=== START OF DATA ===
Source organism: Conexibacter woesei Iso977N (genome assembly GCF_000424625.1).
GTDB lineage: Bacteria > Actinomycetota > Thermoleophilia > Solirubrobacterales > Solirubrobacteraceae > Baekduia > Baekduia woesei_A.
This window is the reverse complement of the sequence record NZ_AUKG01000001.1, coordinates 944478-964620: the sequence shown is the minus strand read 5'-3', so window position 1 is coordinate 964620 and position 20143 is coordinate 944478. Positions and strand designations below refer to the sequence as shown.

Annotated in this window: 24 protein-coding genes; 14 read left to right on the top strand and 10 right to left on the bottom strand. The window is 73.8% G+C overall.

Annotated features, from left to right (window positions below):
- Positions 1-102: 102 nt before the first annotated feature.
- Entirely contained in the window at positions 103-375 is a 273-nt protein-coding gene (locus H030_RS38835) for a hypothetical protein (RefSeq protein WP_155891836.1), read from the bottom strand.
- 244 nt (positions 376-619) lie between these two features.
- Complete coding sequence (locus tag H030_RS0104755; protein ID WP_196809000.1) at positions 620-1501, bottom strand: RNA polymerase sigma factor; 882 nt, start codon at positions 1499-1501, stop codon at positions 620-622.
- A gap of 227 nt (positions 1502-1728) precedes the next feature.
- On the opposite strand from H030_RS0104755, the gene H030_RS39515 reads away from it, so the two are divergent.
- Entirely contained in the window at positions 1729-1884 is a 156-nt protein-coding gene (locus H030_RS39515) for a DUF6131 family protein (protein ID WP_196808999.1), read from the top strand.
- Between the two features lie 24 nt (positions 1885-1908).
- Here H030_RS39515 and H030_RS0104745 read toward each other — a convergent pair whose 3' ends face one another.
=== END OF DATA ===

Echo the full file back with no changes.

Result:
Source organism: Conexibacter woesei Iso977N (genome assembly GCF_000424625.1).
GTDB lineage: Bacteria > Actinomycetota > Thermoleophilia > Solirubrobacterales > Solirubrobacteraceae > Baekduia > Baekduia woesei_A.
This window is the reverse complement of the sequence record NZ_AUKG01000001.1, coordinates 944478-964620: the sequence shown is the minus strand read 5'-3', so window position 1 is coordinate 964620 and position 20143 is coordinate 944478. Positions and strand designations below refer to the sequence as shown.

Annotated in this window: 24 protein-coding genes; 14 read left to right on the top strand and 10 right to left on the bottom strand. The window is 73.8% G+C overall.

Annotated features, from left to right (window positions below):
- Positions 1-102: 102 nt before the first annotated feature.
- Entirely contained in the window at positions 103-375 is a 273-nt protein-coding gene (locus H030_RS38835) for a hypothetical protein (RefSeq protein WP_155891836.1), read from the bottom strand.
- 244 nt (positions 376-619) lie between these two features.
- Complete coding sequence (locus tag H030_RS0104755; protein ID WP_196809000.1) at positions 620-1501, bottom strand: RNA polymerase sigma factor; 882 nt, start codon at positions 1499-1501, stop codon at positions 620-622.
- A gap of 227 nt (positions 1502-1728) precedes the next feature.
- On the opposite strand from H030_RS0104755, the gene H030_RS39515 reads away from it, so the two are divergent.
- Entirely contained in the window at positions 1729-1884 is a 156-nt protein-coding gene (locus H030_RS39515) for a DUF6131 family protein (protein ID WP_196808999.1), read from the top strand.
- Between the two features lie 24 nt (positions 1885-1908).
- Here H030_RS39515 and H030_RS0104745 read toward each other — a convergent pair whose 3' ends face one another.